A Europe We Can Believe In

A Europe We Can Believe In



The Russian invasion of Ukraine has changed the landscape of Europe. Not only has the rules based international order come under threat but basic values such as state sovereignty and rule of law have become at risk. At a time when the future of the transatlantic relationship may become uncertain with electoral challenges and the rise of China bringing new questions, Europe’s geopolitical power will require further unity.

Europe therefore needs a better defined geo-strategic sovereignty, enhancing and extending the sphere of influence of its democracy, economy, security as well as its policies of green, digital and social transitions to a broader area to meet the 21st century’s historical challenges.

In this context, Europe’s future is marked by existential questions. Shall European states ultimately commit to a prerequisite level of coherence and solidarity to craft our continent’s new global role? How can Europe continue to generate soft power for a more democratic, greener, human-centric, and safer world? These are questions that need to be answered collectively.

Nevertheless, the immediate concern today is security and concerted action. The European Union (EU) and North Atlantic Treaty Organization (NATO) were obliged to deal with this urgent challenge. Adding to that, one of the main issues for the EU has become enlargement as Ukraine, Moldova and Georgia asked for candidacy with the goal of accession as a means of security. At the same time, Finland and Sweden filed for membership to NATO. Energy security, food security, access to critical raw materials and migration have also become key priorities for the EU.

To meet all these challenges, including enlargement of the EU and NATO, French President Emmanuel Macron introduced the idea of a European Political Community (EPC). The first such meeting will take place in Prague on the 6th of October 2022. We the undersigned, offer some suggestions on what the new entity should bring to the continent.

The goal of a unified Europe is not new. After every war, conflict or crisis proposals have come about for bringing the countries of Europe together. The latest one, the European Conference, another French idea, was brought forward at the Luxembourg European Council in December 1997. Its first meeting took place in 1998, continued irregularly and lasted until 2003 where even Russia participated. The Conference discussed foreign and security matters, as well as justice and home affairs, economic and regional issues. Yet, in end it was discontinued.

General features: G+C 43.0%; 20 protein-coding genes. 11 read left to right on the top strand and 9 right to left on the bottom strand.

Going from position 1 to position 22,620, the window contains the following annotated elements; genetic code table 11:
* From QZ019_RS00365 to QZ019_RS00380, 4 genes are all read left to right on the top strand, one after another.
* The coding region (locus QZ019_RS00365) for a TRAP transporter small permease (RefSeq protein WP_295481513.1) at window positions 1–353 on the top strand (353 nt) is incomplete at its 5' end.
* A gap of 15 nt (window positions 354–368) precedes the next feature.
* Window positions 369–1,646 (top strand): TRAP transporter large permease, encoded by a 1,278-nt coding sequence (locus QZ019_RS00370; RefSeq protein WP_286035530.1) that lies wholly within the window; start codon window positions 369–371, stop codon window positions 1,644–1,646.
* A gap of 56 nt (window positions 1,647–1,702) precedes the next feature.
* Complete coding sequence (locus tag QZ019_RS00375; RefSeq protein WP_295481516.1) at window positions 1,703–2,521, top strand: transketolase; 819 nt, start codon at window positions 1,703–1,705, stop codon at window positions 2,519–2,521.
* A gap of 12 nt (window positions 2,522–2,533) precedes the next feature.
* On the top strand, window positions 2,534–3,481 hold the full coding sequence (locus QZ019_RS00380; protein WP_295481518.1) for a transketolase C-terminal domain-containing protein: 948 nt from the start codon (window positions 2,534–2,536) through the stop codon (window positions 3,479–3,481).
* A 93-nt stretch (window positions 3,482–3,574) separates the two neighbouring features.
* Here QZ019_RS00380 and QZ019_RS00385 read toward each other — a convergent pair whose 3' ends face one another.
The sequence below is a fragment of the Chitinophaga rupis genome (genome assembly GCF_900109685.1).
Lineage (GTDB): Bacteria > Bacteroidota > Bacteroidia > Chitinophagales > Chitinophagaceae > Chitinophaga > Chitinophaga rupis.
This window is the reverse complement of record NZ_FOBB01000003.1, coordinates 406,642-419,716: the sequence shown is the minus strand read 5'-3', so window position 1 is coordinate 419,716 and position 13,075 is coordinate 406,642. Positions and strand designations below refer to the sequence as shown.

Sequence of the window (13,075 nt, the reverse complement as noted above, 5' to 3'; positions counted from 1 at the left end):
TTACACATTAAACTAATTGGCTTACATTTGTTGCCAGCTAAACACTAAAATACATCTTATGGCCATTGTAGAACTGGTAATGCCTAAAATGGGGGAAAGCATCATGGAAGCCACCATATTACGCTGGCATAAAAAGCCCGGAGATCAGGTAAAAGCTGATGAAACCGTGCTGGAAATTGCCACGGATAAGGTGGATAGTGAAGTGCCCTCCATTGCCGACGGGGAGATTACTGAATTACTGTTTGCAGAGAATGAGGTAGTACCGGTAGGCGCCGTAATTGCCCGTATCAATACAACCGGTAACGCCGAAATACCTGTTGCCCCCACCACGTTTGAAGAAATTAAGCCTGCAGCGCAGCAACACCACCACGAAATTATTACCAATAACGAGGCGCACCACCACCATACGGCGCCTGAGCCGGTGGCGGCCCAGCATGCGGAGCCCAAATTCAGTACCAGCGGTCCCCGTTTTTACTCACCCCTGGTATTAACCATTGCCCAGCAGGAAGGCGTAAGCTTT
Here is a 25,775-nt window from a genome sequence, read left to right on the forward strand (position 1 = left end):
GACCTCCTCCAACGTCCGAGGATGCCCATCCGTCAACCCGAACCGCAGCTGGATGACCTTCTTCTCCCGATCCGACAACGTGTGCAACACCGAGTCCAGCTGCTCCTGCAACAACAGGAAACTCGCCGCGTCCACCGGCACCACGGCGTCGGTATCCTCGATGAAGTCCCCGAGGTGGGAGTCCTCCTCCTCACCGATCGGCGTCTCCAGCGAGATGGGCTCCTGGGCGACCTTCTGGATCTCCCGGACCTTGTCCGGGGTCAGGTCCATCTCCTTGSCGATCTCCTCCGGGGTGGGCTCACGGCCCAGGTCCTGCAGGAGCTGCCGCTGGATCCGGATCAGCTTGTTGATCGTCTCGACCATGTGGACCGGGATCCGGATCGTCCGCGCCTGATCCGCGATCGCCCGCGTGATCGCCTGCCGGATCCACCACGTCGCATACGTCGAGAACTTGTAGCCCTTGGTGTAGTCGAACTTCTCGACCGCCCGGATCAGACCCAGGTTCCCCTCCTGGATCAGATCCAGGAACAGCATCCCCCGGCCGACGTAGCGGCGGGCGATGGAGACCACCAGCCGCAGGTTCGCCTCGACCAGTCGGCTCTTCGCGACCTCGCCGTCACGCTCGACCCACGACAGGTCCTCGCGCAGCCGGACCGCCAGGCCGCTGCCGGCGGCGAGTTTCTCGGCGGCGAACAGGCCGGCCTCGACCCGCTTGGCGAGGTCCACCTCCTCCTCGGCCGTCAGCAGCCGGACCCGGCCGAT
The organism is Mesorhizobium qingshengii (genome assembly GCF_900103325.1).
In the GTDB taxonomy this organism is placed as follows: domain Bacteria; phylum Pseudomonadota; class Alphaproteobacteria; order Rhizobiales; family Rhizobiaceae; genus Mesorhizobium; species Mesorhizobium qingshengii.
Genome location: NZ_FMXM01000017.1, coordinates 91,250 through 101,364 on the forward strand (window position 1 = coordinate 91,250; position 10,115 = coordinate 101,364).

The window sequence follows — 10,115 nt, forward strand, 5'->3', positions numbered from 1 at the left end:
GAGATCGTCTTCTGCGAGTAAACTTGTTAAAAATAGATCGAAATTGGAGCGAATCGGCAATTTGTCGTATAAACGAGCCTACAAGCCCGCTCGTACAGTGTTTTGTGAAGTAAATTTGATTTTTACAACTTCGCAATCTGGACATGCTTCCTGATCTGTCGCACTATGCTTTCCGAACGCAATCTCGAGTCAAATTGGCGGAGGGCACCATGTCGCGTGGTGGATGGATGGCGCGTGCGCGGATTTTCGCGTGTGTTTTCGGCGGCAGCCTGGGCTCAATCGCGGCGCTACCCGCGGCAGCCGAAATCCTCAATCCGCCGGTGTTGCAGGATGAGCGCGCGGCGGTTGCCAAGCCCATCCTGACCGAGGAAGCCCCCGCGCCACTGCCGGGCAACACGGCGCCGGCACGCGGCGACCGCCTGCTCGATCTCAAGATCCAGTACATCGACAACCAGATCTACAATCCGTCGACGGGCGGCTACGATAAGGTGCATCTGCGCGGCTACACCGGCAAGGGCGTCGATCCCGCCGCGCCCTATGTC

We believe that any new configuration comprised of so many states should be based on realistic expectations. Firstly, to improve and overhaul the relationship between the EU and non-EU states in the continent. And secondly, to open up a continental space that fits the needs of the 21st century. While the ultimate goal may be a convergence of policies, the immediate target should be cooperation and consultation. Europe already has a number of organizations such as the Council of Europe, the Organization for Security and Cooperation in Europe (OSCE) that deal with a variety of issues. Thus, the EPC should provide a distinct, added value for participants.

Institutionalization and Governance

The main challenge for the EPC is how to build its institutional framework and design a functional and equitable system of governance. Managing a large number of delegations, all with their own views and positions on any issue, requires an innovative and flexible undertaking. The founders of the EPC should also avoid the trap of creating an entity dominated by EU decision making. Such a design would undermine its legitimacy from the outset. In return, the character of inclusiveness will be the key for the success of such an initiative. Once the countries decide to work together, independent of their existing relationship with the EU – whether they be current and potential candidates, EFTA member or other – they should be able to have an egalitarian approach to cooperation.

One possible formula to achieve this goal would be to establish regional quotas, just like the IMF Board or the UN Security Council. Such a design would allow for a less asymmetric decision making where the non-EU membership of the EPC can be more than policy takers. Equally important for the effectiveness of its governance is the principle that no single country should have a veto right.

A concern that is voiced is whether the EPC will be an alternative to membership to the EU. We believe that membership in the EPC and the EU are not mutually exclusive. The issues that are to be dealt with will be those that go beyond the capabilities of any one nation or grouping like arms control, energy, the economy, climate change, migration, mobility, as well others that may come up. The initial purpose would be dialogue and cooperation, which may sound like a simple endeavour, but having witnessed lack of genuine discussion over the years, even establishing meaningful deliberation would be an achievement.

The subsequent crucial point would be implementing agreed decisions. We are aware of the difficulties of reaching common policies. There should nonetheless be open dialogue and opt-in/opt-out options to avoid mandatory policy participation…

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